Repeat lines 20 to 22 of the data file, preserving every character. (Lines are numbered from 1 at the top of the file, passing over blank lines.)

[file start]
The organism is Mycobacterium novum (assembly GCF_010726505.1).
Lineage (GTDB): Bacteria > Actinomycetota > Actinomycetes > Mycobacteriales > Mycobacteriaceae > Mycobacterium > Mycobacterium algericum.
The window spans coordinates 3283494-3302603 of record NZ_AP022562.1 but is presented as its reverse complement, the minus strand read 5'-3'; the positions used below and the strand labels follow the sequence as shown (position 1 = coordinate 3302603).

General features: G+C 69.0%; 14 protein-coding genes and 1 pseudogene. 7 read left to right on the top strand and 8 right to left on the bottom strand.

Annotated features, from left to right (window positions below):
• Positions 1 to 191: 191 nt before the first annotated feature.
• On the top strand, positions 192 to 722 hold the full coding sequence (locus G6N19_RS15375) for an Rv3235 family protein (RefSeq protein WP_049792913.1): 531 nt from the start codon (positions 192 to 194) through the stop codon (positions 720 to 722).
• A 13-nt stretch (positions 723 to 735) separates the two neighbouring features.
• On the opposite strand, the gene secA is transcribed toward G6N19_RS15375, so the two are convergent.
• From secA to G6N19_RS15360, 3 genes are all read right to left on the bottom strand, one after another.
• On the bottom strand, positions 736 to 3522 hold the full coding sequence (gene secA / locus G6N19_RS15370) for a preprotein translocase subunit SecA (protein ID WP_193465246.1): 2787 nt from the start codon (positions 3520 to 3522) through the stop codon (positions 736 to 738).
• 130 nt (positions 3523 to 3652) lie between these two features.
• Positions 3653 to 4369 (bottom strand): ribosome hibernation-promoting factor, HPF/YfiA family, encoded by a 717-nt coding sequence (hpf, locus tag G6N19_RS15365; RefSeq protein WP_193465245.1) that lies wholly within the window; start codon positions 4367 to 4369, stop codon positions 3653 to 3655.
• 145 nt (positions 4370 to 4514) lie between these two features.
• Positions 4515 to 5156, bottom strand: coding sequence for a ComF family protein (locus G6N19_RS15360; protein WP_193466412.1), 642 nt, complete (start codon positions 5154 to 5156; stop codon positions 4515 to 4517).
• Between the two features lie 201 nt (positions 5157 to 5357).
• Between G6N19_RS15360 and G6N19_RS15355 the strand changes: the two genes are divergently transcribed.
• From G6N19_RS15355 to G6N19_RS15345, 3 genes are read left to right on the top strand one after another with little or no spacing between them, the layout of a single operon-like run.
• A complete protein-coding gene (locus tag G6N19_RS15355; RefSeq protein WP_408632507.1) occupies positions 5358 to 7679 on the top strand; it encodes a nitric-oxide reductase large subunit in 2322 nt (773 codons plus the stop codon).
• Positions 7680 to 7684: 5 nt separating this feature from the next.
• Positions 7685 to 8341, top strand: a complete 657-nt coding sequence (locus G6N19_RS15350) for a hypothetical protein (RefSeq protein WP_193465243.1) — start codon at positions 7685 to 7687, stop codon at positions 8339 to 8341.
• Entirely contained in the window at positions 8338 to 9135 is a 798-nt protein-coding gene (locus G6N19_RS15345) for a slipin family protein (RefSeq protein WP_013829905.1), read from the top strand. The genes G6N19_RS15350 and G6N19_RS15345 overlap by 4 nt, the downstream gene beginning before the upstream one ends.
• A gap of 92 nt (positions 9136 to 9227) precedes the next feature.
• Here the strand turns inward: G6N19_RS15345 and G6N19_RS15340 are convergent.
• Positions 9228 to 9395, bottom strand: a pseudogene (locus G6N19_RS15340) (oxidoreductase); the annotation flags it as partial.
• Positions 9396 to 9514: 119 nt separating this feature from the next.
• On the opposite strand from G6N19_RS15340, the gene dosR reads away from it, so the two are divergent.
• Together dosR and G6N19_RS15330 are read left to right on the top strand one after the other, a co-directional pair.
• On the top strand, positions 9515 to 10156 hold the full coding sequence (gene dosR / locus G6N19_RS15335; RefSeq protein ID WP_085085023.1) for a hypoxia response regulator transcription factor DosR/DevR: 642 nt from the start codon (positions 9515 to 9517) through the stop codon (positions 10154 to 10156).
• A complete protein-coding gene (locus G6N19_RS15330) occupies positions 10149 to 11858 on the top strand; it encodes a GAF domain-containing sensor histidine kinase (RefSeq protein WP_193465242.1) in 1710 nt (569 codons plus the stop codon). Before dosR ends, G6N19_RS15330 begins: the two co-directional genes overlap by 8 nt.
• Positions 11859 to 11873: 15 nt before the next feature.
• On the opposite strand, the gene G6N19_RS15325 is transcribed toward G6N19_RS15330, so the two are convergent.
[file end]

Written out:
• Positions 7680 to 7684: 5 nt separating this feature from the next.
• Positions 7685 to 8341, top strand: a complete 657-nt coding sequence (locus G6N19_RS15350) for a hypothetical protein (RefSeq protein WP_193465243.1) — start codon at positions 7685 to 7687, stop codon at positions 8339 to 8341.
• Entirely contained in the window at positions 8338 to 9135 is a 798-nt protein-coding gene (locus G6N19_RS15345) for a slipin family protein (RefSeq protein WP_013829905.1), read from the top strand. The genes G6N19_RS15350 and G6N19_RS15345 overlap by 4 nt, the downstream gene beginning before the upstream one ends.